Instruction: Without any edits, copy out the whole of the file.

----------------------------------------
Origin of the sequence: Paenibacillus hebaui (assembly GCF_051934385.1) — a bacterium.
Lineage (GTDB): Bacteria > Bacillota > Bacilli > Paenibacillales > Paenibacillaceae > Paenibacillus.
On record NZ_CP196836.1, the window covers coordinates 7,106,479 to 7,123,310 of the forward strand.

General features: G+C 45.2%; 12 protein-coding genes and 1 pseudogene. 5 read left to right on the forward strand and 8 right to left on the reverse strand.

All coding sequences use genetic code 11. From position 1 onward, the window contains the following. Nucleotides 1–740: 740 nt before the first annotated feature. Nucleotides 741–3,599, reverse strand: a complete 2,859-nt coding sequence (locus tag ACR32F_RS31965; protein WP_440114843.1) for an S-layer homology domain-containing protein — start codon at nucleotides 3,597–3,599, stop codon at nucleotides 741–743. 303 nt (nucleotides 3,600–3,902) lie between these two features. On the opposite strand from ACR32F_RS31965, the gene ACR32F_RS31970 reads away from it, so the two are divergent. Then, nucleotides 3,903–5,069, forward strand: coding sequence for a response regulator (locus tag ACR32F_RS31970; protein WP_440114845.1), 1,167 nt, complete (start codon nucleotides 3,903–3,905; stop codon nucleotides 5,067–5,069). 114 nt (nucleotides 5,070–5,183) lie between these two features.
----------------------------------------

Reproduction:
Origin of the sequence: Paenibacillus hebaui (assembly GCF_051934385.1) — a bacterium.
Lineage (GTDB): Bacteria > Bacillota > Bacilli > Paenibacillales > Paenibacillaceae > Paenibacillus.
On record NZ_CP196836.1, the window covers coordinates 7,106,479 to 7,123,310 of the forward strand.

General features: G+C 45.2%; 12 protein-coding genes and 1 pseudogene. 5 read left to right on the forward strand and 8 right to left on the reverse strand.

All coding sequences use genetic code 11. From position 1 onward, the window contains the following. Nucleotides 1–740: 740 nt before the first annotated feature. Nucleotides 741–3,599, reverse strand: a complete 2,859-nt coding sequence (locus tag ACR32F_RS31965; protein WP_440114843.1) for an S-layer homology domain-containing protein — start codon at nucleotides 3,597–3,599, stop codon at nucleotides 741–743. 303 nt (nucleotides 3,600–3,902) lie between these two features. On the opposite strand from ACR32F_RS31965, the gene ACR32F_RS31970 reads away from it, so the two are divergent. Then, nucleotides 3,903–5,069, forward strand: coding sequence for a response regulator (locus tag ACR32F_RS31970; protein WP_440114845.1), 1,167 nt, complete (start codon nucleotides 3,903–3,905; stop codon nucleotides 5,067–5,069). 114 nt (nucleotides 5,070–5,183) lie between these two features.